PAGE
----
(6) OPERATION.—

(A) CHAIRPERSON.—Not later than 15 days after the completion of the appointment of all members to the Board under paragraph (1), the President shall appoint a chairperson for the Board from among the members.

(B) MEETINGS.—The Board shall meet at the call of the chairperson. The initial meeting of the Board shall be held not later than 30 days after the appointment of the chairperson under subparagraph (A).

(C) QUORUM.—A majority of the members of the Board shall constitute a quorum to conduct business, but the Board may establish a lesser quorum for conducting meetings scheduled by the Board.

(D) RULES.—The Board may establish by majority vote any other rules for the operation of the Board under this paragraph, if such rules are not inconsistent with this Act or other applicable law.

(E) TRAVEL EXPENSES.—Members of the Board shall be allowed travel expenses, including per diem in lieu of subsistence, at rates authorized for employees of agencies under subchapter I of chapter 57 of title 5, United States Code, while away from their homes or regular places of business in the performance of service for the Board.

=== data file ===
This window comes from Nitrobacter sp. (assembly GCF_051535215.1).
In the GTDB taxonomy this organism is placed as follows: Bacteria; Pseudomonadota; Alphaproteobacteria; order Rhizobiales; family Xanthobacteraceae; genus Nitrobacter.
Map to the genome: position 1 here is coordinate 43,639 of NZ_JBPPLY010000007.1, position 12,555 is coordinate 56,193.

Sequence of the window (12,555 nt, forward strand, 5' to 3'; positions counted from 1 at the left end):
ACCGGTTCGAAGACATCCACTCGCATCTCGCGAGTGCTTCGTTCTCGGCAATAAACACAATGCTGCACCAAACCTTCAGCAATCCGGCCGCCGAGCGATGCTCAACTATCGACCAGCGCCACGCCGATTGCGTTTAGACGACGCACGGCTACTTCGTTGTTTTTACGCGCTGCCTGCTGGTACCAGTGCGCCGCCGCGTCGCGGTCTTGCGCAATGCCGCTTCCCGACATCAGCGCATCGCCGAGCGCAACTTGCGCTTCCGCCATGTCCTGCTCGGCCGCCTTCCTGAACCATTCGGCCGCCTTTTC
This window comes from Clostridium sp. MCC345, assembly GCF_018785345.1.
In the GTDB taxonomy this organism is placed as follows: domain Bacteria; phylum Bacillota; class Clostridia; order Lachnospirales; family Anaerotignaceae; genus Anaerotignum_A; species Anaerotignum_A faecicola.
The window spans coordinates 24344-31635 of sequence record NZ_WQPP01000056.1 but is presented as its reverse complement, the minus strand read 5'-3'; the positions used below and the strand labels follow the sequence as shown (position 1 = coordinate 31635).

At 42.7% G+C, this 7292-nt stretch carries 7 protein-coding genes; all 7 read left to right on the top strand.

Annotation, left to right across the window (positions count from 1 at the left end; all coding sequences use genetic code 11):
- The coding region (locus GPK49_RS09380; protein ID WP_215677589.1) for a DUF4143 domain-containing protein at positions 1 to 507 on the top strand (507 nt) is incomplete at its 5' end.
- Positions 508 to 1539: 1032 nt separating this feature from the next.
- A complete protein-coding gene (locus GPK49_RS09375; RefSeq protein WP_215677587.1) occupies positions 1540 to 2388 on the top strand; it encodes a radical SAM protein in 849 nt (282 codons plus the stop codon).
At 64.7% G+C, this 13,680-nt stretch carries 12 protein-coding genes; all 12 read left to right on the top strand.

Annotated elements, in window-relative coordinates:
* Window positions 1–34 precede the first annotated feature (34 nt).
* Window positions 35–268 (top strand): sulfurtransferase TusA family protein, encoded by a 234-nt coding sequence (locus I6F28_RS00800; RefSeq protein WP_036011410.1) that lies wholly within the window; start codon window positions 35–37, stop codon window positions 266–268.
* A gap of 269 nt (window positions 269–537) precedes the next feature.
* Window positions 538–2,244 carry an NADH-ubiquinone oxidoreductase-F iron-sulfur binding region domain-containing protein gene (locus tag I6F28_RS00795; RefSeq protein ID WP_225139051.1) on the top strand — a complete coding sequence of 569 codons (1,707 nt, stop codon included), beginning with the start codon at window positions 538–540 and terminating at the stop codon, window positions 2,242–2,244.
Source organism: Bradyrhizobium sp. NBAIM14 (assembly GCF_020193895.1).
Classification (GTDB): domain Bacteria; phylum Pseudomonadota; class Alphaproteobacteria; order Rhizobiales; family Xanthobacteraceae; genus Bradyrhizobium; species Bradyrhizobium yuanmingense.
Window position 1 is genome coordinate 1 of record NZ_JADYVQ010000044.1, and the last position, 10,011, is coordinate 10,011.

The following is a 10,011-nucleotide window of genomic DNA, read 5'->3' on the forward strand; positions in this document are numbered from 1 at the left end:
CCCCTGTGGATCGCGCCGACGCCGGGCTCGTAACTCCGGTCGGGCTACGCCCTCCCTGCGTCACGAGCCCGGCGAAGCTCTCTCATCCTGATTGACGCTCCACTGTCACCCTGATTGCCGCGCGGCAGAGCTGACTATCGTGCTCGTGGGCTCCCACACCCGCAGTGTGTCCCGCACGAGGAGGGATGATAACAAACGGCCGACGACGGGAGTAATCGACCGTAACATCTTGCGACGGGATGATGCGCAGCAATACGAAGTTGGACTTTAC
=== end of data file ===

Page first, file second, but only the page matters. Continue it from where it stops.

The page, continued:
(F) OFFICE SPACE AND ADMINISTRATIVE ASSISTANCE.—Upon the request of the chairperson of the Board, the Secretary shall provide reasonable and appropriate office space, supplies, and administrative assistance.

(G) APPLICABILITY OF CERTAIN OTHER LAWS.—Nothing in this section shall be construed to cause the Board to be considered an agency or establishment of the United States, or to cause members of the Board to be considered officers or employees of the United States. Executive branch agencies may conduct programs and activities and provide services in support of the activities duties of the Board, notwithstanding any other provision of law. The Federal Advisory Committee Act (5 U.S.C. App.) shall not apply to the Board.